Some London-based financial institutions have been looking to move their operations out of London as Brexit looms, and this could soon become a reality.
Japan has now joined the bandwagon in warning that Japanese financial institutions need clarity on the UK’s future relationship with the EU or they will begin moving some functions from London within six months, according to a report in the Financial Times today.
Executives from Japanese groups including investment banks Nomura and Daiwa Capital Markets are reported to have discussed their concerns earlier this month with City Minister Simon Kirty and Mark Garnier, the international trade minister with responsibility for financial services.
A senior Japanese bank executive also said that the the uncertainty relating to London’s future as a gateway to Europe meant it “would be better for our EU-based customers to have an alternative hub”.
The UK government has expressed concerns over a possible exodus of Japanese banks to the extent that Philip Hammond, the British Chancellor of the Exchequer, put the matter high on his agenda during a short visit to Tokyo last week, where he met with senior managers of Japanese financial groups who repeatedly voiced their fears about market access, euro clearing and access to European labour markets.
After the meeting, Hammond told reporters: “It’s fairly binary for them: they either have access to their markets or they don’t have access. If they have full access to the markets from London they can continue operating as now. If they don’t, they will have to restructure the way their operations address the European market.”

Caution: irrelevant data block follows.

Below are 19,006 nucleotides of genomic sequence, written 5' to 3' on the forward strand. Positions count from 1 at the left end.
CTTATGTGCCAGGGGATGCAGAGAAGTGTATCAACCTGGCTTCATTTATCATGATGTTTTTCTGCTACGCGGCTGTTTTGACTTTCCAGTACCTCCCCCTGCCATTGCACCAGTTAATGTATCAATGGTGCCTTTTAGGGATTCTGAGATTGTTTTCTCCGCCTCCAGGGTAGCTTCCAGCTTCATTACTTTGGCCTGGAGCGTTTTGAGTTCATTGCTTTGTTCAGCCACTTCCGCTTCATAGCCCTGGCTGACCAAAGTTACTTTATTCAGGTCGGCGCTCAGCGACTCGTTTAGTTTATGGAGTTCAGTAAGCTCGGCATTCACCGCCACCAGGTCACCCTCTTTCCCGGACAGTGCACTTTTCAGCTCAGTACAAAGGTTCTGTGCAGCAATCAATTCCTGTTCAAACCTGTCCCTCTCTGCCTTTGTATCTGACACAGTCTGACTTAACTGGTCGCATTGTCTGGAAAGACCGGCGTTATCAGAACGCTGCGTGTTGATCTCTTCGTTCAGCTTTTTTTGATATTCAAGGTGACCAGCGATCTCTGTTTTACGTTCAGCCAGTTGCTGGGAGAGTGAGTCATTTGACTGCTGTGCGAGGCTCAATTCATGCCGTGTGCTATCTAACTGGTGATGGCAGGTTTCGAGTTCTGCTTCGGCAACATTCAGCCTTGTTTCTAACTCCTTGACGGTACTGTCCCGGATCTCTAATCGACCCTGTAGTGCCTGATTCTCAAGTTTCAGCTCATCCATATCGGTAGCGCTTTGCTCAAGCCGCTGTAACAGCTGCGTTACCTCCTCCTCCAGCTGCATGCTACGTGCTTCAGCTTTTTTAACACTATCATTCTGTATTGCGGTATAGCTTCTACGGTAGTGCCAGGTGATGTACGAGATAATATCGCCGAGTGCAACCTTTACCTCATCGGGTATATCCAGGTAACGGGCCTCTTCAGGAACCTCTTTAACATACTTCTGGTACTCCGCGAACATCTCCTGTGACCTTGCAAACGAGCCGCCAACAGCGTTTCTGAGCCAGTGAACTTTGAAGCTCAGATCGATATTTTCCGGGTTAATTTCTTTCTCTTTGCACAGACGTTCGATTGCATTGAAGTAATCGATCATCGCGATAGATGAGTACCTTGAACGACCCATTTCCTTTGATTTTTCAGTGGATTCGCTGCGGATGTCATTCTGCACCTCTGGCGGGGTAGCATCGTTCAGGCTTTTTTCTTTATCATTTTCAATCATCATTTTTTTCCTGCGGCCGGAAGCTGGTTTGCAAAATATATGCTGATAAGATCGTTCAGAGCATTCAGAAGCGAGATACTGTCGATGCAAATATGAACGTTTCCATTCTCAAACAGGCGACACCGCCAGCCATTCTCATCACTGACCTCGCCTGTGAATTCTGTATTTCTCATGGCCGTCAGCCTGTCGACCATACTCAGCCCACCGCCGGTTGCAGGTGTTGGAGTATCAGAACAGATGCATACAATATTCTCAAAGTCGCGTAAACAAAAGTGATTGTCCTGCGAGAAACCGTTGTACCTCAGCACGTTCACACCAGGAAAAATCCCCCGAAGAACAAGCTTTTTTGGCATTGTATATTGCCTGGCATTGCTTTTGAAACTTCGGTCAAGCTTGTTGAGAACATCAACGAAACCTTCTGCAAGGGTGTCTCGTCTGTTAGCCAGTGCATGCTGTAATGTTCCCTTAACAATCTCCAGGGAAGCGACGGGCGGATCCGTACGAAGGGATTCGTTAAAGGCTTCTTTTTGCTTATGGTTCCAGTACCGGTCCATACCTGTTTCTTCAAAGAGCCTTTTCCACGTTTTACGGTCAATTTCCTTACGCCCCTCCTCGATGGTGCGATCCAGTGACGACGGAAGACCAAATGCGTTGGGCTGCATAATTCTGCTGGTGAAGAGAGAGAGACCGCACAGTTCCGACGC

Filling the Gap Between Brokers, LPs, and ClientsGo to article >>
Japanese financial institutions are major employers in the UK, with the four biggest banks together employing over 5,000 people.
The issue which the financial services groups are most concerned about and which Finance Magnates has previously reported on, is passporting, the system which enables them to use their London headquarters to conduct business with all the countries in the eurozone.
After voting for Brexit in June, Japan’s Mitsubishi UFJ has vamped up the status of its operations in Amsterdam and relocated staff from London to assist that expansion. Other Japanese banks and brokerage houses have also been preparing the groundwork for continental European operations if the move becomes necessary, although to date they have not made any moves.
A six-month deadline conveyed by the Japanese banks to UK ministers would time any proposed moves to June 2017. At the meeting, the financial services groups said they would need a guarantee that passporting would be retained after Brexit or they would have no option but to start moving some functions out of London by mid-2017.
Hammond reflected the views of Japanese banks this week when he said that “thoughtful politicians” realised that a transitional period was needed to complete a “smooth and orderly” Brexit. The chancellor wants a transitional deal agreed at an early stage of Brexit talks to provide Japanese and other banks with a guarantee they will not be confronted with regulatory issues after Brexit which is anticipated in spring 2019.
Japan’s banks have previously said they would like to keep their businesses in the UK and have also made efforts to reassure clients about their continued commitment to the capital in the aftermath of the recent warnings.